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PC(USA) partner in South America recounts dangerous journeys that migrants are undertaking


It’s a challenge to help the humble

September 9, 2023
“The king will answer them, ‘I can guarantee this truth: Whatever you did for one of my brothers or sisters, no matter how unimportant they seemed, you did for me.’”
— Matthew 25:40 (God’s Word Translation)

The wild Darién Gap jungle near the Colombia and Panama border (iStock photo)

Reading and seeing the testimonies of thousands of migrants who have survived crossing the Darién Gap jungle on foot, their exposure to hunger, bug bites and infections of all kinds, getting lost without being found, being victims of extortion, robbery and sexual abuse by mafias on both sides of the jungle under the complicit indifference of the authorities is a social scandal and degrading to human dignity.

Entire families, adolescents and young people from Latin America migrate, like Ruth and Noemí, hoping for better living conditions for themselves and their own relatives, fleeing the rampant poverty that exists in their countries, fleeing hunger and misery, from lack of employment, meager salaries, etc.

Persistent poverty that is exacerbated by socio-economic discrimination, where few families continue to accumulate wealth, dispossessing the vast majority of their lands to extract minerals from the subsoil, pollute their rivers making their crops or fishing inefficient, and deplete their forests and jungles, leaving lands almost unproductive and where the protest and claim is repressed by the military and police force. All of this is favored by laws and legal norms that legalize usurpation, destruction, repression and accumulation in exchange for a little tax and perks to congressmen, officials and rulers.

The misfortune expressed in the lives of the people (including babies) who managed to cross the Darién Gap jungle is just one of the social faces of this Latin America; there are many suffering and dying faces and lives like Christ on the cross in Haiti, in the original peoples of Brazil, Chile, Argentina, Peru, Colombia and more, also in the millions of doubly discriminated and marginalized women as well as people who are different from the patriarchal and traditionalist schemes of the continent.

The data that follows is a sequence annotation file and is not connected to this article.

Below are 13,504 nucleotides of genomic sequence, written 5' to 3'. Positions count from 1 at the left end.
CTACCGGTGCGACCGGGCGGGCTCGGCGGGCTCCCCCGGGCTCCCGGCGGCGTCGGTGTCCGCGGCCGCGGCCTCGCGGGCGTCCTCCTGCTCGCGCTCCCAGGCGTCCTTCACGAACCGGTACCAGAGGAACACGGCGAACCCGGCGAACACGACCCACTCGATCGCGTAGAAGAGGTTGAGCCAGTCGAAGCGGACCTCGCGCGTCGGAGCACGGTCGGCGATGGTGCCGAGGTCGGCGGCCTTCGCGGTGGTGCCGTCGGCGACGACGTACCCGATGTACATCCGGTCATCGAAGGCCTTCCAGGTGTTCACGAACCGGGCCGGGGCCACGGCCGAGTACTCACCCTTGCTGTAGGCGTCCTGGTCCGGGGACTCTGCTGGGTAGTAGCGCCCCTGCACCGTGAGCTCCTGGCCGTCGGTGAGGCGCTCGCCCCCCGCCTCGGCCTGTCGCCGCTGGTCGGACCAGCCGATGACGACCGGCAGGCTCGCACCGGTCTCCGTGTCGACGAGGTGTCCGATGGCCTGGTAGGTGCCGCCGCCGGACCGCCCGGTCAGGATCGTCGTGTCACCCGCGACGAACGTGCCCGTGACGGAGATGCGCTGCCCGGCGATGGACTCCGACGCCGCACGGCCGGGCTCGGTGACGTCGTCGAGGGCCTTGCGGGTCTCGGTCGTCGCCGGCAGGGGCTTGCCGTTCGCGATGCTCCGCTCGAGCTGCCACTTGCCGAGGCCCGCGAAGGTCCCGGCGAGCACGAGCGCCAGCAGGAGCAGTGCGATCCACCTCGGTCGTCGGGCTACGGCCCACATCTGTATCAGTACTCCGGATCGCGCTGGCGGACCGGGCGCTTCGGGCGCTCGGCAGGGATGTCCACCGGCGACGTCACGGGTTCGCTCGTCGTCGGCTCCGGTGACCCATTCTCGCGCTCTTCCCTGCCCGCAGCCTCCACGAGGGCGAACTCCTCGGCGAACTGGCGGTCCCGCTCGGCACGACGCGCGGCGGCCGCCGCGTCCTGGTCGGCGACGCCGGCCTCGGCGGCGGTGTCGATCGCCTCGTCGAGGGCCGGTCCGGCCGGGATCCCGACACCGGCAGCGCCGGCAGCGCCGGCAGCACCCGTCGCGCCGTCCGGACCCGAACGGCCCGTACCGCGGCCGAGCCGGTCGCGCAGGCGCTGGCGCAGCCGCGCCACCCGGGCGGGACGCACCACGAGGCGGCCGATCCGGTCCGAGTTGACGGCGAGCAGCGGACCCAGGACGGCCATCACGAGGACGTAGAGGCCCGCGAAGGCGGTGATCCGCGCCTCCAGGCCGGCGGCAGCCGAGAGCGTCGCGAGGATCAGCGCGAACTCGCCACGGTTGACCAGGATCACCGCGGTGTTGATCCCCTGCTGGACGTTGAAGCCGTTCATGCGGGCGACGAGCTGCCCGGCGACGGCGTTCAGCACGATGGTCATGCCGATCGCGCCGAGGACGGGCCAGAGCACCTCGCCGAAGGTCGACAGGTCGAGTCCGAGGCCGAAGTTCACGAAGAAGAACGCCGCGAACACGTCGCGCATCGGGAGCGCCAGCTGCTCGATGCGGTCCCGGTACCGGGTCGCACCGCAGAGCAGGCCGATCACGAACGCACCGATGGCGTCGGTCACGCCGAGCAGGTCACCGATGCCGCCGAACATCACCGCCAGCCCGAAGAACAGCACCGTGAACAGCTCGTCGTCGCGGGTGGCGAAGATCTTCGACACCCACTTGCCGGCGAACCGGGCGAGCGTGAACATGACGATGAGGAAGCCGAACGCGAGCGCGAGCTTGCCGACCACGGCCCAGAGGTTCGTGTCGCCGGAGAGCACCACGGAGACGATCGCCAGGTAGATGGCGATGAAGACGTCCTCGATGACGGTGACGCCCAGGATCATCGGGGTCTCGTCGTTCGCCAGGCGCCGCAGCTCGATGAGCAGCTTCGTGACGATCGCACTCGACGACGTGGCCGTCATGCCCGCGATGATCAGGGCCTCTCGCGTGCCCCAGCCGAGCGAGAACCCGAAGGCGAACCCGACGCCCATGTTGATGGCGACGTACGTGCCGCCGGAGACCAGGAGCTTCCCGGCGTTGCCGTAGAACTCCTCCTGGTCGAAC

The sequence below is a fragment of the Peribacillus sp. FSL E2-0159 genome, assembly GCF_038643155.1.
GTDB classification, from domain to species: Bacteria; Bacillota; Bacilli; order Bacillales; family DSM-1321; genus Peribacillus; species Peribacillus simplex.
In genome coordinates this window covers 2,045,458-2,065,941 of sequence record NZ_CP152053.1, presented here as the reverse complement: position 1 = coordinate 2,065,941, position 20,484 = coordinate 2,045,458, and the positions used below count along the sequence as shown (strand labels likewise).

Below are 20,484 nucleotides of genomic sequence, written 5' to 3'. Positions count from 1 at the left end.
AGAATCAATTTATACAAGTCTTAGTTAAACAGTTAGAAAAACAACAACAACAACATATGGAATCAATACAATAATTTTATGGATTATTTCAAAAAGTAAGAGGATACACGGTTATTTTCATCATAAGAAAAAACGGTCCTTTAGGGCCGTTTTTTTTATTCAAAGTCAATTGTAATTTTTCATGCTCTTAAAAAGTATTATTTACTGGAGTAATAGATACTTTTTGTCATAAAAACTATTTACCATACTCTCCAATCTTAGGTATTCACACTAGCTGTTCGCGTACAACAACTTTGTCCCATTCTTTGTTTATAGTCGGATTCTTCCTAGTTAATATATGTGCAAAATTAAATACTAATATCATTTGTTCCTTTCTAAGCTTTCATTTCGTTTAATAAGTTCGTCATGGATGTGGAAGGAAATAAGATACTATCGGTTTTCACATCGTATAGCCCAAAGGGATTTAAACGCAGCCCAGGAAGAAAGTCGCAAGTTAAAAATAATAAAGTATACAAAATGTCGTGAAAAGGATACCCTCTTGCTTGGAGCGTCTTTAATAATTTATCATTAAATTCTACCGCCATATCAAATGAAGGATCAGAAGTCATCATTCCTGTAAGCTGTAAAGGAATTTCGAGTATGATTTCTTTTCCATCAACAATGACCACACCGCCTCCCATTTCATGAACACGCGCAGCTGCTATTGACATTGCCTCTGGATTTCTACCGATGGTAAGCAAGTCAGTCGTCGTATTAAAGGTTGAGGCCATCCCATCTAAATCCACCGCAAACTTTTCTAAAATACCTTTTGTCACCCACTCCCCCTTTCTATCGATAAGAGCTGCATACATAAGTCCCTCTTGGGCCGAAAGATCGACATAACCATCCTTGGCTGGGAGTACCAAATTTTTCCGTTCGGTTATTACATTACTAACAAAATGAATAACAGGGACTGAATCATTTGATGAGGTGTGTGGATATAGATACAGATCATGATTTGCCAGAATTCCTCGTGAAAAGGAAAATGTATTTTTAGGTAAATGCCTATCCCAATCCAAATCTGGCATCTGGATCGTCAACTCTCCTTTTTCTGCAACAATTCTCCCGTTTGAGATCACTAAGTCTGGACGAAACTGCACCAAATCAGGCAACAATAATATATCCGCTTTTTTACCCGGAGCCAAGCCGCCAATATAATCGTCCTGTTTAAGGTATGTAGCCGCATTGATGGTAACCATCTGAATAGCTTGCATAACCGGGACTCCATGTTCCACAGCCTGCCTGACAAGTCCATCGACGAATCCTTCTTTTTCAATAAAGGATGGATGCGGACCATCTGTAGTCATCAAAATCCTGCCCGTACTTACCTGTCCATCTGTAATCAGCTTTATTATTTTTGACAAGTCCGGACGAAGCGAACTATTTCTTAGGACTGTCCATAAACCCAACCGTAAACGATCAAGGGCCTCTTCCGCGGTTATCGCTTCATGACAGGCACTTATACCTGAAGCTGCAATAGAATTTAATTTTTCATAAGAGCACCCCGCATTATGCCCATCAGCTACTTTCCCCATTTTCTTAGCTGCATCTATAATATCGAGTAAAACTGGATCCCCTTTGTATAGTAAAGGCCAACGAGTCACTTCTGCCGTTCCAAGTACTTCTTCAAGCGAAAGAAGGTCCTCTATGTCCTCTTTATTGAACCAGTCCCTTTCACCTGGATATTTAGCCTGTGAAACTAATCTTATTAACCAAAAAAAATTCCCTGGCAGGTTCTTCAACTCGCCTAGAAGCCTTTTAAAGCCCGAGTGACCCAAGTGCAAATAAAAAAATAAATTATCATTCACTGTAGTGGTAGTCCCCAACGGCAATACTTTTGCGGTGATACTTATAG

The mission of God that the church in Latin America must fulfill is challenged by these realities. Jesus Christ sent us into the world to proclaim and build the kingdom of God with actions that make justice, peace and life in abundance come true: feeding, quenching the thirst and clothing the humble is not only an act of love for our neighbor, but it is also an eschatological challenge that we must imperatively face. Otherwise, we will be unknown as heirs of the kingdom.

Standing in solidarity with people who suffer because of repression (prisons, torture, groups of people in extinction, genocide, etc.) and because of their migrant status is to do God’s will and continue on the path of Christ in his practical love for those who suffer.

Assuming the eschatological challenge in carrying out the mission, which the church must fulfill, is to face and confront the economic and social powers that dominate and impose their laws onto the humble in our countries, even more so now that economic blocks are being built (the demonic wants to strengthen itself) in order to optimize its riches that, like Mammon, is opposed to the kingdom of God.

The mission cannot be indifferent to these realities or ignore them, since they are realities that express contempt for human dignity and the destruction of their environment, are opposed to the will of God, and take precedence over the gospel of the kingdom proclaimed by Christ who he incarnated among the poor, totally removed from the powerful.

We are called and sent to bless the humble and suffering, to cry and walk with them, to help and support them in lightening their burdens.

It is up to us to be blessed or cursed by God. It will depend on how we assume and carry out the mission in the eschatological dimension demanded by Jesus Christ.

Pr. Enrique A. Alva Callupe is a member of the Iglesia Evangélica Peruana and member of the Executive National Council of the denomination.

Today’s Focus: Dangerous journeys for migrants in South America

Let us join in prayer for:

PC(USA) Agencies’ Staff
Elizabeth Little, Church Consultant, Charlotte, Board of Pensions
Ann Logan, Payroll Specialist, Administrative Services Group (A Corp)

Let us pray

Lord, help us find new and challenging ways to support our neighbors as they seek to provide for their families. Amen.

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